Remote Knowledge Acquisition and Assessment During the COVID-19 Pandemic


  • Sébastien Jacques University of Tours, College of Engineering, GREMAN UMR 7347 (CNRS, INSA Centre Val-de-Loire), France
  • Abdeldjalil Ouahabi University of Tours, College of Engineering, France University of Bouira, LIMPAF, Algeria
  • Thierry Lequeu University of Tours, France



COVID-19, Distance learning, Higher education, Synchronous e-learning, Knowledge acquisition and assessment


On 16 March 2020, as a result of the unprecedented global health crisis linked to the emergence of a new form of coronavirus (COVID-19), the 74 universities of France closed their doors, forcing nearly 1.6 million students, as well as their teachers, to find solutions and initiatives that could ensure continuity in teaching. In the reliance on videoconferencing tools, chat, the sharing of documents/tutorials/videos/podcasts, and the use of social networks, many ideas have emerged, but no consensus has developed nor has a common way of doing things been adopted by a majority of teachers. Some software tools, such as Zoom, have also been questioned over data security issues or excessive intrusion into the student learning process. Nevertheless, in these uncertain times, much had to be done so that students can acquire the requisite knowledge, develop skills, and build on what they have learned. How can we ensure that the learning process is as smooth as possible for everyone involved? How can we evaluate knowledge and skills learned at a distance, and their relevance? Four groups of electronic and electrical engineering students in France were monitored during the containment period in order to provide answers to these questions. Lectures, tutorials, practical work, and projects were carried out using the Microsoft Teams and Zoom video conferencing and chat tools to complement activities made available through the digital work environment. In order to ensure equity among all students, especially in view of the digital divide, open access tools/software/applications have been promoted. In the various surveys completed, the engineering students asserted their complete satisfaction with the learning process, the use of distance tools, and the level of mastery of these tools by their teachers. The results of the various knowledge tests show that, for the same course, distance learning does not reduce the performance of the engineering students. Indeed, they obtained local grades similar to those expected in face-to-face teaching. The results presented in this article are not intended to highlight the virtues of distance education, but rather to open up a debate and reflect more widely on the sustainability of this transformation of education in universities.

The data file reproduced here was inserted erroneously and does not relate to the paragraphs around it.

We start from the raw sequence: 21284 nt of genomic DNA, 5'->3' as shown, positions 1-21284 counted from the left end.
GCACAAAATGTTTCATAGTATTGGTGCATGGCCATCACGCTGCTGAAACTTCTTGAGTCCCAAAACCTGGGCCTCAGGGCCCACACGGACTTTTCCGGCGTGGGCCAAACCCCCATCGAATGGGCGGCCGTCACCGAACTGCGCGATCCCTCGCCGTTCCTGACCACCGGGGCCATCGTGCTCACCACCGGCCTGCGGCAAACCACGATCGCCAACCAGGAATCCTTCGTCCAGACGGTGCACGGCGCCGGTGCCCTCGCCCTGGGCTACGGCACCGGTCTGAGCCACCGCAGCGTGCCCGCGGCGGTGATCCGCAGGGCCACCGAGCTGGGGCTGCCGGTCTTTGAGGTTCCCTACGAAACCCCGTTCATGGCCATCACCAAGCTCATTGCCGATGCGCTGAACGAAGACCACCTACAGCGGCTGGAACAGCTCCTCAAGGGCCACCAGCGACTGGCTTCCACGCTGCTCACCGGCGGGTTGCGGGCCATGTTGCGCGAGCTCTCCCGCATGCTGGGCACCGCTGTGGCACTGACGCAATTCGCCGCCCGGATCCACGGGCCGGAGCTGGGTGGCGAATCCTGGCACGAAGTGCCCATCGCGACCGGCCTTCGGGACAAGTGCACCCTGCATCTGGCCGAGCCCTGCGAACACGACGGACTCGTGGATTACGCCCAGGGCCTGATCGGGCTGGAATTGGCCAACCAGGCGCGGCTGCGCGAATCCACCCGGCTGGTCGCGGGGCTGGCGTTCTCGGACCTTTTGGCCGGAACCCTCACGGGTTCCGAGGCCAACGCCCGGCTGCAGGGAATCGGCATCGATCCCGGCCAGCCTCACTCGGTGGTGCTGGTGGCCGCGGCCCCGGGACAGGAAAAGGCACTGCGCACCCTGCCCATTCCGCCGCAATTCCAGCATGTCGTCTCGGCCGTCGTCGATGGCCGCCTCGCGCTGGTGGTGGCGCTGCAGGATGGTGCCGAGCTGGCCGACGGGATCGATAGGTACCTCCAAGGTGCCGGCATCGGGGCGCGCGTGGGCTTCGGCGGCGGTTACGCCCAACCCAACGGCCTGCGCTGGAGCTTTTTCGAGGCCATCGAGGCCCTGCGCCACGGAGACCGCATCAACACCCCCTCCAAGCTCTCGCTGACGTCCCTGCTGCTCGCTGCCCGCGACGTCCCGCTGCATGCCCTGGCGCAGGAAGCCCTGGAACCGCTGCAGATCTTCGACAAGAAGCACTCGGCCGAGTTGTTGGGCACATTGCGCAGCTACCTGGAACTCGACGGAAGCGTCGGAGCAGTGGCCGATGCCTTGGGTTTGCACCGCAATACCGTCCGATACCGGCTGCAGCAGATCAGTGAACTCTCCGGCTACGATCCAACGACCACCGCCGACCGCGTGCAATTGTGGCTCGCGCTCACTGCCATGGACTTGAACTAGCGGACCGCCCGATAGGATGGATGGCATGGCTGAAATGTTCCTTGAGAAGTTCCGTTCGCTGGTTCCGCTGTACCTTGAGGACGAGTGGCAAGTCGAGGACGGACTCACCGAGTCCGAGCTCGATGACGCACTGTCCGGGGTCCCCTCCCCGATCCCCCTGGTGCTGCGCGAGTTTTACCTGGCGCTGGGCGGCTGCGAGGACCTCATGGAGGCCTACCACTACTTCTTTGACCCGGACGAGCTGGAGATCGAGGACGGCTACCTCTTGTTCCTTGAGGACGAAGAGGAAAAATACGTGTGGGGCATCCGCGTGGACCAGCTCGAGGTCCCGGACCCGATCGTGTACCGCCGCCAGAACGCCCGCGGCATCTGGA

Author Biographies

Sébastien Jacques, University of Tours, College of Engineering, GREMAN UMR 7347 (CNRS, INSA Centre Val-de-Loire), France

Sébastien Jacques has been an Assistant Professor in the Electrical and Electronic Engineering Specialty at the College of Engineering of the University of Tours (France) since 2012. He has also been with the research group on materials, microelectronics, acoustics and nanotechnology (GREMAN UMR 7347, CNRS, INSA Centre Val-de-Loire). His teaching and research activities focus on electronic systems and their reliability dedicated to smart cities. In parallel with all these activities, he is interested in the implementation of innovative teaching methods in universities.

Abdeldjalil Ouahabi, University of Tours, College of Engineering, France University of Bouira, LIMPAF, Algeria

Abdeldjalil Ouahabi is Full Professor at the University of Tours in France. He is currently leading a research team at the Department of Computer Science at the University of Bouira in Algeria. His research interests include Image and Signal Processing, Biomedical Engineering and Machine Learning. Prof. Ouahabi is the author of over 170 published papers in these areas and he is a member of the editorial board of several Web of Science journals. He has also served as General Chairman of various international conferences.

Thierry Lequeu, University of Tours, France

Thierry Lequeu has been working at the University of Tours (France) as a Senior Lecturer since 1996. His teaching and research activities are related to the conversion and management of electrical energy. In many power electronics projects, he has focused on the development of electric go-karts as multidisciplinary educational applications.




How to Cite

Jacques, S., Ouahabi, A., & Lequeu, T. (2020). Remote Knowledge Acquisition and Assessment During the COVID-19 Pandemic. International Journal of Engineering Pedagogy (iJEP), 10(6), pp. 120–138.